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EFSA publishes novel food guide as centralised system kicks in

EFSA publishes novel food guide as centralised system kicks in

The European Food Safety Authority (EFSA) has published guidance documents on what it will look for in novel food applications under new EU rules.

The Parma-based agency released the final versions of its guidance on novel food and traditional food from outside of the EU, as well as write-ups of the public consultation held for each.

EFSA received 60 comments from 18 interested parties in the public consultation for the traditional novel food guidance held at the beginning of this year and 193 comments from 25 interested parties on the novel food guidance.

The documents follow the adoption of new EU regulation on novel food last year, which will see a centralised procedure come into force in January 2018.

Between 1997 and 2014, there were about 170 novel food applications across the EU. That’s seven to 10 applications per year. Over 90 novel foods have been authorised for use under this member state managed system. 

The European Commission hopes this will increase under the new system and estimates EFSA will receive 15 novel food applications and 25 third country notifications each year when it takes the reins.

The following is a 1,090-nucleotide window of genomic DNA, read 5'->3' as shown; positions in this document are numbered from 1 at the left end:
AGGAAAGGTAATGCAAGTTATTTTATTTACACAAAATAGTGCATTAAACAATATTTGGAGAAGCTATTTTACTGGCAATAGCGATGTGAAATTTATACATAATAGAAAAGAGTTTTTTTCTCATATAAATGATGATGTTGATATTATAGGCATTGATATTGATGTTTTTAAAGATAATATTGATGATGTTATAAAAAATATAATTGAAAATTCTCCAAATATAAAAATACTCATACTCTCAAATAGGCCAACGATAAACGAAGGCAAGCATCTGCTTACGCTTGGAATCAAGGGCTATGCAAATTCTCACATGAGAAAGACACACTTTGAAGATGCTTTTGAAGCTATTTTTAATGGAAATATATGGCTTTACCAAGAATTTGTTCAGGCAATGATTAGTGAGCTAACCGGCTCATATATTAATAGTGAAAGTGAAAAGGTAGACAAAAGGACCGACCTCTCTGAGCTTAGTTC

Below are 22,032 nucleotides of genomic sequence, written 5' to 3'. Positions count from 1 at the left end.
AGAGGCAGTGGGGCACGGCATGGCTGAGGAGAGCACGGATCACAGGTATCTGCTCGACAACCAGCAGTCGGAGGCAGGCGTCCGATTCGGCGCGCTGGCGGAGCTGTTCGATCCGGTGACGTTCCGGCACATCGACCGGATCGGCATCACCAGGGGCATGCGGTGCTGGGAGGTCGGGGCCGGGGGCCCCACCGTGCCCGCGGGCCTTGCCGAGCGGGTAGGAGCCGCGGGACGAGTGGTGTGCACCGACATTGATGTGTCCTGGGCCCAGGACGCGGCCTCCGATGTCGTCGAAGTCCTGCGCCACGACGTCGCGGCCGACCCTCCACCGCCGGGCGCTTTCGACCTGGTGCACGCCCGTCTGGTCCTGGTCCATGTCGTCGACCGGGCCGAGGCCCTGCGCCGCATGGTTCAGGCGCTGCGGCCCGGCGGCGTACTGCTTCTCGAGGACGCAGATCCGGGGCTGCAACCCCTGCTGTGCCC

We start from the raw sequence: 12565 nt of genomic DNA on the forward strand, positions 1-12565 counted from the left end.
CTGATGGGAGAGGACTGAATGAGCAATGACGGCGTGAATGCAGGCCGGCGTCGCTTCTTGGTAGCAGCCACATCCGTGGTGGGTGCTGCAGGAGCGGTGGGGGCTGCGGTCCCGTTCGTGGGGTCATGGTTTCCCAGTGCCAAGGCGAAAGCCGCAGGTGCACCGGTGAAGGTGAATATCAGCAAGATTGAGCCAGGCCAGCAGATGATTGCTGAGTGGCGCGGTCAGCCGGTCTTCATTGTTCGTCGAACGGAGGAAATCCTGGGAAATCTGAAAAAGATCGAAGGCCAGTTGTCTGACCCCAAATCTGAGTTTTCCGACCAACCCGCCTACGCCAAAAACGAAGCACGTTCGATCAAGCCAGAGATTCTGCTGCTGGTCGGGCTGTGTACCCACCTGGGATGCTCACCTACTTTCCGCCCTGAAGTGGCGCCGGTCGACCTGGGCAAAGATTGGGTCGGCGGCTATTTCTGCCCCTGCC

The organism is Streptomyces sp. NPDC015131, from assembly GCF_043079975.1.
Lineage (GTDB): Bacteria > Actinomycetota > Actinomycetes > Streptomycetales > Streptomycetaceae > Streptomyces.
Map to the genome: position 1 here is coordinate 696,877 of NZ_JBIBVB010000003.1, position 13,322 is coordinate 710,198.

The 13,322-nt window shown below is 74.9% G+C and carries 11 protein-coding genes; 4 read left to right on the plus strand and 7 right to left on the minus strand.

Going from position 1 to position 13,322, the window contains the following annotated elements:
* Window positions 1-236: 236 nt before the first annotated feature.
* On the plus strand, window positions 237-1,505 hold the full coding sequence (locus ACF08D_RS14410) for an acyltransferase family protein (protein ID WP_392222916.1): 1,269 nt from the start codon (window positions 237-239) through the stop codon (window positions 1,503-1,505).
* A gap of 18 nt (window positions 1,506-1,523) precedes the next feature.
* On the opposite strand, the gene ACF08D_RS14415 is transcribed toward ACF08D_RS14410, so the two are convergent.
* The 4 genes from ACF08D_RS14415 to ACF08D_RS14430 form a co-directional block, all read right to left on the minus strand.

It says the new regulation will cut processing time from the current average of 3.5 years to around 18 months.

Under the regulatory revamp, responsibility for novel food applications will largely shift from member states to EFSA.

A novel food is a food or ingredient that has not been consumed to a significant degree in Europe prior to the cut off date of May 1997.

This has included new sources of food like omega-3 krill oil, food discovered through new technologies like nanotechnology or by using new substances like phytosterols and stanols.

The regulation was also updated to include a new concept of traditional food from third countries to make EU market access easier for food long consumed safely outside of the bloc.

This subset of novel food refers to plant, microorganism, fungi, algae and animal (including insect) food sources.

On these third country dossiers both EFSA and member states will assess the evidence in parallel procedures.

There have been various concerns about what evidence will be needed to prove safety of this traditional food, something which has concerned those hoping for simplification of the system. 

Another key concern from both those advocating slim and strict regulation is how much and what kind of evidence will be needed to prove safety of a food consumed traditionally outside of the EU.

One stakeholder asked EFSA for clarification of what was meant by a “significant number of people” consuming the food, yet EFSA said this and other questions related to risk management and were therefore not part of itss remit. 

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